LabVIEW

cancel
Showing results for 
Search instead for 
Did you mean: 

VirtualBench Arbitrary Waveform generator, sample size limit

The arbitrary waveform generator has a limit for sample to be less than something like 1E7. Is there a way to have more than that? We are currently trying to build a timed loop for outputting a modulated waveform. The problem right now is that we want to output a 200 ms 50Hz modulated signal on a 3.5MHz carrier and pause for 2 or 3 sec and then loop back. We controlled the 200ms time by calculating the # of samples that a 200ms waveform needs and turn off the generator right after generation. But we can't do 200ms for 3.5MHz carrier since it requires # of samples more than the sample limit.  

0 Kudos
Message 1 of 3
(1,227 Views)

Digital signal acquisition and generation is designed to work continuously, which (in principle) would require unbounded ("infinite") sizes of data in (for digital output) or out (for digital input).  What one usually does is take advantage of periodicity -- if you need to generate a 1KHz sinusoid for "as long as I need it", you can generate 1 second of the sine wave (with, say, 100,000 samples) and output the same waveform over and over.

 

I don't know the details of Virtual Bench, but the general idea is something like this:

  • Generate your waveform, such as 100,000 points that represents 1 second of a 1KHz sinusoid (100 points per cycle repeated 1000 time).
  • Set up the DAQ Device to output at 100KHz continuously (meaning that as soon as it finishes outputting the data saved in its internal buffer, it starts all over again).
  • Load the data into the DAQ Device (filling its buffer).
  • Tell it to start continuously outputting.

 

 

Now it gets interesting.  If the waveform doesn't change (i.e. if you want to play the 1KHz sinusoid "forever"), you can tell the hardware to use the same buffer over-and-over, which is called "regeneration", and you need do nothing until you tell the DAQ device to stop.  On the other hand, if you want to change the waveform, you can simply fill the buffer with the next set of samples as soon as you tell it to start.  Here is where "clocking" comes in -- your buffer has a finite size, so you want to fill it as fast as it empties.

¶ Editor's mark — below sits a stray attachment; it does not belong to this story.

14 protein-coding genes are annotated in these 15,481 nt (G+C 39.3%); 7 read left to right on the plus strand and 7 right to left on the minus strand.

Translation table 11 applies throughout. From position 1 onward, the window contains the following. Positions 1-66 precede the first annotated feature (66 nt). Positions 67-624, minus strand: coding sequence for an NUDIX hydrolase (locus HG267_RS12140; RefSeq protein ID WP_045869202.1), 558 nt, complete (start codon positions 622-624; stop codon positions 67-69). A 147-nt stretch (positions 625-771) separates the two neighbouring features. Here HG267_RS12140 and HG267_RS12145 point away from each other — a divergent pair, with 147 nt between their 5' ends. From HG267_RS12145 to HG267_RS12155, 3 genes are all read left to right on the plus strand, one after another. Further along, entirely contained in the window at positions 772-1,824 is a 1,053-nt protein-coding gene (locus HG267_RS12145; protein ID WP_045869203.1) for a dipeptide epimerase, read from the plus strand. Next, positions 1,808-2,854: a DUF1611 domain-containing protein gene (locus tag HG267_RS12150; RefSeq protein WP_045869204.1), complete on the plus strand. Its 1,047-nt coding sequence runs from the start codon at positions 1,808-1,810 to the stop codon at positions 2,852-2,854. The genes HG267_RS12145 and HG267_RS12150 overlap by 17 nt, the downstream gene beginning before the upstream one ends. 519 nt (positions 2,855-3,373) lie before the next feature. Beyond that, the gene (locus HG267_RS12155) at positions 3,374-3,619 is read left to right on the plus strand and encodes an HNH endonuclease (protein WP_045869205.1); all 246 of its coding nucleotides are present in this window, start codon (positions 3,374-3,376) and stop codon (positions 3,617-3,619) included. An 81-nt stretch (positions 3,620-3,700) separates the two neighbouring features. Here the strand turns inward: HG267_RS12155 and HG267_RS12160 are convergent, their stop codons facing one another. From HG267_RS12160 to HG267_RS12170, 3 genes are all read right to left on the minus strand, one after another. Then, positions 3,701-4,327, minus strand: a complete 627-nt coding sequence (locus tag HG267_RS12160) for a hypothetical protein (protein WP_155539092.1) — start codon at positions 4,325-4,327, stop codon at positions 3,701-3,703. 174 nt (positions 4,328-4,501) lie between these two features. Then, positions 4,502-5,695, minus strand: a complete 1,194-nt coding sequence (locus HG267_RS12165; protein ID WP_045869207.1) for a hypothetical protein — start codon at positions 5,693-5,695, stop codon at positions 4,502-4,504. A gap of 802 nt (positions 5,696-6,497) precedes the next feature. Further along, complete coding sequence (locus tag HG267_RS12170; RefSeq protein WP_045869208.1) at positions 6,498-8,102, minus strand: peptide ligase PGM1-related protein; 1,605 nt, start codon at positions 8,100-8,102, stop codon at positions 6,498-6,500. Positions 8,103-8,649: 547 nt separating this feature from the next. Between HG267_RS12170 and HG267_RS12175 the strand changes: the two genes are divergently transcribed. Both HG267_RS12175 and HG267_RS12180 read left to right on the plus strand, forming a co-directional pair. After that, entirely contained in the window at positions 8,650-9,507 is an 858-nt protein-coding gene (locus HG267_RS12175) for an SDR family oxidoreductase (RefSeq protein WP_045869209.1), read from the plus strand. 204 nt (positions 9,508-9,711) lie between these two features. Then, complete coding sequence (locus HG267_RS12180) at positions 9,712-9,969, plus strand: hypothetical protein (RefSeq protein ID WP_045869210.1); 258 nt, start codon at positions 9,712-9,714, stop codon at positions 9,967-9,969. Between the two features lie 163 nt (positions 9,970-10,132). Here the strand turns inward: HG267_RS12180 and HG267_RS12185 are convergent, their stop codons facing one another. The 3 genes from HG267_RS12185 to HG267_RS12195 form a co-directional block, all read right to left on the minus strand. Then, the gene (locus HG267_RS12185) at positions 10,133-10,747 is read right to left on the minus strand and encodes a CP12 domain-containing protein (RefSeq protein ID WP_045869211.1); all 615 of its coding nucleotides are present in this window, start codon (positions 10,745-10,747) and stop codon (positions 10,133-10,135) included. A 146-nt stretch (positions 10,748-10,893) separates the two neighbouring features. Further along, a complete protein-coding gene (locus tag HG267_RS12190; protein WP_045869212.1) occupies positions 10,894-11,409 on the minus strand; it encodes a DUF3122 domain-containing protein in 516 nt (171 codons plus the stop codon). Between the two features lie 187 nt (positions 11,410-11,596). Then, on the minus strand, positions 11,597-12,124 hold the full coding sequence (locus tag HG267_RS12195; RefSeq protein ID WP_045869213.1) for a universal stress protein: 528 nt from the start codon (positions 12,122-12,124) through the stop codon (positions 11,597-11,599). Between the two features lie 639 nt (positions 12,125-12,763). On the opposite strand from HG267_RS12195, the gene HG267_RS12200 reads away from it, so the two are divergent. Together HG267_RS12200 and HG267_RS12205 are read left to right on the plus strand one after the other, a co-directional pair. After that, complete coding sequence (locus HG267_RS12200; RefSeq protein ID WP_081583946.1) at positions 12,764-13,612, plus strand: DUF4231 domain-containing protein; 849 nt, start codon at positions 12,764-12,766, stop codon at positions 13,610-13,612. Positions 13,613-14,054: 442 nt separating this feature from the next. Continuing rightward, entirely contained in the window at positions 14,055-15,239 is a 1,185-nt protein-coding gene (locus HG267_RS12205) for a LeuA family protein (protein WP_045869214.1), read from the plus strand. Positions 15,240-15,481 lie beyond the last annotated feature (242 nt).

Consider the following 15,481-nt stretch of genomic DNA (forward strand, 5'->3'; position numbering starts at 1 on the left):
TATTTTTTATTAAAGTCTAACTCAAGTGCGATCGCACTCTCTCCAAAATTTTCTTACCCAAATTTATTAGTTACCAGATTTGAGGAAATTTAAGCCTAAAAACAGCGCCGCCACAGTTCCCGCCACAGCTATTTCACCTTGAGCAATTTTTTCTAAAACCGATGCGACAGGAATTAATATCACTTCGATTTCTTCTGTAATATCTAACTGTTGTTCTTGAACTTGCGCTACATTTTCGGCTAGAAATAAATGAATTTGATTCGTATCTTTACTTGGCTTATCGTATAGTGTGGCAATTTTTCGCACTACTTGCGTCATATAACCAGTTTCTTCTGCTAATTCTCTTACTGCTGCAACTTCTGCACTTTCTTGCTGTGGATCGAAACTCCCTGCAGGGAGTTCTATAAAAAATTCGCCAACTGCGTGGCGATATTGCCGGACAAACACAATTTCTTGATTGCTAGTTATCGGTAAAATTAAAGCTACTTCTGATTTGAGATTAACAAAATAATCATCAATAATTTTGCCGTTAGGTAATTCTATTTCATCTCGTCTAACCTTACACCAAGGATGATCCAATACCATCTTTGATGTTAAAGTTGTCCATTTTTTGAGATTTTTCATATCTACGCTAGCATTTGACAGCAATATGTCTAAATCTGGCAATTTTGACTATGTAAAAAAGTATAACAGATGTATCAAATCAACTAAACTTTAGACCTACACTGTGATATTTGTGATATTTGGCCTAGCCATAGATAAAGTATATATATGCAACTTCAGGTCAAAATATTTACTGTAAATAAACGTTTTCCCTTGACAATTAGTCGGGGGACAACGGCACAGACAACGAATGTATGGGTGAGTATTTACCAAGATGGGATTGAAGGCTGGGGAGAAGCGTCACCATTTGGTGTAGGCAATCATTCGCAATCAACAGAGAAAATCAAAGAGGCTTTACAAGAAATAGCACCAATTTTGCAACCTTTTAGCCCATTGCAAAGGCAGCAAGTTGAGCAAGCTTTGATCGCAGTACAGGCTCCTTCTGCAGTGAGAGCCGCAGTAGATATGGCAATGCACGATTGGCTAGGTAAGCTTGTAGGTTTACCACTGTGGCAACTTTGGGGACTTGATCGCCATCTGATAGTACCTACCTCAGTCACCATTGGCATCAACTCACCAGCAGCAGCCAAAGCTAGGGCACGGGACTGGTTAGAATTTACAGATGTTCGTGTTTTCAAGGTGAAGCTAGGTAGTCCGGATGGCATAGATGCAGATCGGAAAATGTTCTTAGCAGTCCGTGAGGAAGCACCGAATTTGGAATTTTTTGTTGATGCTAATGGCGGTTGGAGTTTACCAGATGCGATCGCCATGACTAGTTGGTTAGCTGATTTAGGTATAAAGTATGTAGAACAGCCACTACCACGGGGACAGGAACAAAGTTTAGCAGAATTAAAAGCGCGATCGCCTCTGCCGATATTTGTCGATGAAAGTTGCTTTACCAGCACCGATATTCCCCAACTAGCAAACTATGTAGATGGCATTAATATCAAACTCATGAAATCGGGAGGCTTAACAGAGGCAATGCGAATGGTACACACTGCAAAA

I'm sure there are examples included with Virtual Bench that describe this process.  Try them out.

 

Bob Schor

0 Kudos
Message 2 of 3
(1,174 Views)

Hi thanks for your reply!

We tried to use that periodicity property of the generator, but here is our problem: The output has to be paused right after 200ms for 3 secs, and to do that we have to use the timed sequences. Right now we have a hard time to keep track of the time that went by in a certain stage. So I guess our question is now how do we know for sure this much of time went by for the outputting stage and how much time is paused? We tried to use the "Measure Elapsed TIme" function. But It does not run in parallel with other stuff in the time sequence. i.e generation of the signal will wait until the counter finish counting. 

Thanks again!

 

 

0 Kudos
Message 3 of 3
(1,163 Views)